BBehind some rubbish bins – large wagons in an alleyway on Dublin’s north side – a man and a woman, both old-fashioned, are frantically mating. Their outdoor fun is interrupted when they are spotted by the man’s daughter, who has just come from an Alcoholics Anonymous meeting.
“It’s not what it seems, Shiv,” explains her confused father, posing decently as the woman, short and of Asian descent, with close-cropped silver hair, pulls up her tights.
“It looks like an old Irish man fucking a woman behind some garbage cans,” she says.
This delightful scene is from The dry, a daffy eight-part tragicomedy previously on Britbox, is now coming to ITVX. The old man is played, with all his bewildered charm, by Ciarán Hinds, who is 70. The woman behind the bins with him – and here’s the complicated surprise – is played by none other than Hinds’ French-Vietnamese wife, Hélène Patarot.
You would think such roles would have been offered to both of them together, but no. “I was already working on it in Dublin,” says Hinds, “and then Hélène called and said, ‘Someone just contacted me about something. It may be what you’re doing, but I don’t know. It’s to play a character called Mina.” I said, ‘Wait a minute. I now know what that is. Nobody told me!’”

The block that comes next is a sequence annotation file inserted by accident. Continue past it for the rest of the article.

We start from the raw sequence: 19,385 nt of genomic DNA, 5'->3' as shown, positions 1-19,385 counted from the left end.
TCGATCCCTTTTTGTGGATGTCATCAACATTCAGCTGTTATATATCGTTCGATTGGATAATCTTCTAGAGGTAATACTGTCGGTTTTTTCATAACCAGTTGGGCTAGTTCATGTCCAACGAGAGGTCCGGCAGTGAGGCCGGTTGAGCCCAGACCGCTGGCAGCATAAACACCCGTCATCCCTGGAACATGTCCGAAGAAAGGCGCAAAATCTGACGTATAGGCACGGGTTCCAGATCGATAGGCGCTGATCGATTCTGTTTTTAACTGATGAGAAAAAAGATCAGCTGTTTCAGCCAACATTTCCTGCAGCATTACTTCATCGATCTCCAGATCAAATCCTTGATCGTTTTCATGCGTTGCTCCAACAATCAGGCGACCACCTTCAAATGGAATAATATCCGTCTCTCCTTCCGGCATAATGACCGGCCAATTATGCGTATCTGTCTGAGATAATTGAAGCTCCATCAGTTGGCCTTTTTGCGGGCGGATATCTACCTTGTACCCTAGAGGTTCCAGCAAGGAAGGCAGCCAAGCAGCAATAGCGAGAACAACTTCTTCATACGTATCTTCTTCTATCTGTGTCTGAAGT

For example, a couple who have been together since 1987 found themselves in the weird position of working with an intimacy coordinator. “I honestly don’t know if it made her job easier or worse,” says Hinds. “We thought ‘We know what to do’, and Hélène is so nice and just gets it, she could hardly do the scene for a laugh anyway. Whether it was me trying to be intimate in public, we definitely had to bring her together while frolicking.
It is only the second time that husband and wife have worked together. The first was when they met as members of an international cast for Peter Brook’s nine-hour production of The Mahabharata, premiered in French in 1985 and in English two years later. What would the great eminence have made of their most recent antics? “He would have said, ‘Couldn’t you have done that a little more subtly?’ Peter was a very witty man.”